Those are the highlights. The lowlights include, ahem: druids, cults, curses, scary old ladies, overacting, Jamie-Lloyd-but-not-Danielle-Harris getting killed, creepy Uncle Michael, creepy neighbor Tommy, creepy brother Tim, mean dad, dumb mom and death by pipe.
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7) Halloween 5: The Revenge of Michael Myers (1989)
This is the last of the “bad” Halloween films and, truth be told, it isn’t terrible. There were just a few really obvious mistakes that were made. The film picks up a year after the previous film’s events. The main character, Jamie Lloyd, has been admitted to a children’s psych hospital after previously stabbing her stepmother. We’ll get back to that. Halloween 5 takes everything that was great about the previous installment and stabs it to death. Jamie Lloyd, previously a young, precocious heroine is now a mute. Rachel, Jamie’s older sister, was the other heroine of Halloween 4. Here, she is killed in the first reel, only to be replaced by Tina.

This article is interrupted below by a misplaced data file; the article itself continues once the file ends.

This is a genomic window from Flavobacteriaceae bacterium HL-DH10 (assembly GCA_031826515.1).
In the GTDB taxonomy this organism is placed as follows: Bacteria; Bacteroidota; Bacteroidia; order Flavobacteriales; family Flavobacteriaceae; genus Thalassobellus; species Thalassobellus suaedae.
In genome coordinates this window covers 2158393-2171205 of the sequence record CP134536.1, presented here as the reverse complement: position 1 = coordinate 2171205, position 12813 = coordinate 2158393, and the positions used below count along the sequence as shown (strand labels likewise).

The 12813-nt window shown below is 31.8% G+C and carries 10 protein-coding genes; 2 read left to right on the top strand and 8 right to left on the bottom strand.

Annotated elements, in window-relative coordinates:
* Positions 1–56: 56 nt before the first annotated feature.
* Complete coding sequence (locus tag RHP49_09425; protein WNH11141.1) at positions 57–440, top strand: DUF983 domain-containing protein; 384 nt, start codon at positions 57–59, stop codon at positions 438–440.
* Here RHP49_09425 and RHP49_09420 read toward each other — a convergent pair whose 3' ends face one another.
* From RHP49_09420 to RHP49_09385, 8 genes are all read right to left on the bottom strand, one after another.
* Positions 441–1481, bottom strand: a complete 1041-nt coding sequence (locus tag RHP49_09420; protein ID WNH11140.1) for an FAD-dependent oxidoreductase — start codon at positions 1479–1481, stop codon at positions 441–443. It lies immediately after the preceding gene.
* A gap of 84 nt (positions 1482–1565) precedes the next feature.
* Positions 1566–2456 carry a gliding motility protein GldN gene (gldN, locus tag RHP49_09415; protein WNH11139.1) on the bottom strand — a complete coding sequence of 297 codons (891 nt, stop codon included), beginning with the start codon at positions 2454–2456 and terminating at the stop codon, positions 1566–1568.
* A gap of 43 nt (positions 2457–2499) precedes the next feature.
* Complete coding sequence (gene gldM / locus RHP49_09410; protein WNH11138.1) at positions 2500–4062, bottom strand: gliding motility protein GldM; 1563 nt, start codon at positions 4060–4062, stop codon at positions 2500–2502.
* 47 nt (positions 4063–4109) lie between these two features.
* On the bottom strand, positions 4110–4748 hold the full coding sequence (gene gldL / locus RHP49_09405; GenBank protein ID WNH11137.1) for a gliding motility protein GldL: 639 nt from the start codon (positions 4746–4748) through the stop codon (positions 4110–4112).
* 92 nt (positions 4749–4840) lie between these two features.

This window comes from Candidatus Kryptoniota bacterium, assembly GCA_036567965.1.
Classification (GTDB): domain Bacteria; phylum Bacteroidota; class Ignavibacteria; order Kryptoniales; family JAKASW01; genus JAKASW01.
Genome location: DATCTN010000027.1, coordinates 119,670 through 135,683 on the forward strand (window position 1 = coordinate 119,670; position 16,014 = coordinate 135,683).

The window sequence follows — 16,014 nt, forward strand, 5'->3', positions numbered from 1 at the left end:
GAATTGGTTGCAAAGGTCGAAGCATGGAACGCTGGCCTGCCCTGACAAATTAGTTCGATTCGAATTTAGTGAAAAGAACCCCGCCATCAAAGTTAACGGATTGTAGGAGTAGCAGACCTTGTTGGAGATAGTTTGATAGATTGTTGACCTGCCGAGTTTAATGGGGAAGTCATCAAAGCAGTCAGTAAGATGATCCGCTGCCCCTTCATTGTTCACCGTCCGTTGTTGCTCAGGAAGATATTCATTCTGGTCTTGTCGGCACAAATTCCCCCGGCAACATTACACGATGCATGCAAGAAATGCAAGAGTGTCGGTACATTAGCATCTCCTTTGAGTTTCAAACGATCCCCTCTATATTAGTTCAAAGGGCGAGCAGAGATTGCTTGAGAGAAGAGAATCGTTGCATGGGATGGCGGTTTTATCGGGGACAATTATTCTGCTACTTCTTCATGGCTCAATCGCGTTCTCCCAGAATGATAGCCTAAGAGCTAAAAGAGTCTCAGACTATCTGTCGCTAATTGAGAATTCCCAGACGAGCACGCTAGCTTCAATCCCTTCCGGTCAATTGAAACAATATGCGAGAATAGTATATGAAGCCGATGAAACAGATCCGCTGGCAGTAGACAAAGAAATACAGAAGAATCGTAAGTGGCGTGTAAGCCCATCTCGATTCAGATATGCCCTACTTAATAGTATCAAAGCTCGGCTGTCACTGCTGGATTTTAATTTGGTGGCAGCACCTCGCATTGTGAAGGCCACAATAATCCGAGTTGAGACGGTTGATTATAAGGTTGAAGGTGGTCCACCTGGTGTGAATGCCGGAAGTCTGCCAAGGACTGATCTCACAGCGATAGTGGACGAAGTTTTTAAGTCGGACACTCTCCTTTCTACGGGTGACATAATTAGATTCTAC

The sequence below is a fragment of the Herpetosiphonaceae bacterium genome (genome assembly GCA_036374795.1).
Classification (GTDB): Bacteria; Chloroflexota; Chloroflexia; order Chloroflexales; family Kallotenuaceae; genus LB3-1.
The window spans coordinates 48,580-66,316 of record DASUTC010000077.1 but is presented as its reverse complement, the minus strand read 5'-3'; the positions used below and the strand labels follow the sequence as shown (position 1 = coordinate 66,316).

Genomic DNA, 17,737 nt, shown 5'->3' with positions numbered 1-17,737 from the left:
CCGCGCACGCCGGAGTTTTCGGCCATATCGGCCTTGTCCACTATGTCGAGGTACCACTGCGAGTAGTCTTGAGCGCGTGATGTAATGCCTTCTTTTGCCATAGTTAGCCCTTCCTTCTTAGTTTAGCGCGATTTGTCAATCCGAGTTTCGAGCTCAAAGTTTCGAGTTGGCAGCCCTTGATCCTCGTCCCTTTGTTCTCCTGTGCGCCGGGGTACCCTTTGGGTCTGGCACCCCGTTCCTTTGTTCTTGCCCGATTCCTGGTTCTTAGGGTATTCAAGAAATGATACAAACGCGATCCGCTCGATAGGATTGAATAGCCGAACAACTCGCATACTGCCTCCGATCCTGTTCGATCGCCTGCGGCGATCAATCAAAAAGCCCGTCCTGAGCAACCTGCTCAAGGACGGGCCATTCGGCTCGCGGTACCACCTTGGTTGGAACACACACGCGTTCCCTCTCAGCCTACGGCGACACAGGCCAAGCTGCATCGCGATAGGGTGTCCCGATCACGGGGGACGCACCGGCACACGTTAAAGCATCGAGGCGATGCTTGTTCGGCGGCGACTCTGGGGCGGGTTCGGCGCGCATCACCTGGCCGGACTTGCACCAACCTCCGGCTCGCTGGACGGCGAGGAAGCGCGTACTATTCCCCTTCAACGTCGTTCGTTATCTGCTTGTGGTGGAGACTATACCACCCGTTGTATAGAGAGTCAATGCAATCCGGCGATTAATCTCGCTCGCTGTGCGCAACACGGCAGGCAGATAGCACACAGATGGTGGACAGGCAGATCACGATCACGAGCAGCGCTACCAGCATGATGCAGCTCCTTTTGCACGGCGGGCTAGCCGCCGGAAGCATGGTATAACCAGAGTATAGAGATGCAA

Ohhhh, Tina. We hate you. If Halloween 5 were a “typical” horror movie, Tina would have been the annoying best friend that got killed pretty quickly in an effort to ‘send a message’ to the actual protagonist. In Halloween 5: The Revenge of Michael Myers, she somehow takes the lead after Rachel is killed and we find ourselves silently rooting for Myers by the end of the whole thing.
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6) Halloween 3: Season of the Witch (1982)
And now, for something completely different. As the only ‘non-Michael Myers’ Halloween film, Season of the Witch has finally started to get its due as one hell of a good flick. Originally conceived to be the 2nd installment of a more anthology approach to the Halloween series, this film polarized audiences at first because of its lack of “shape.” It wasn’t until years later that audiences finally realized that this was actually one of the better Halloween films.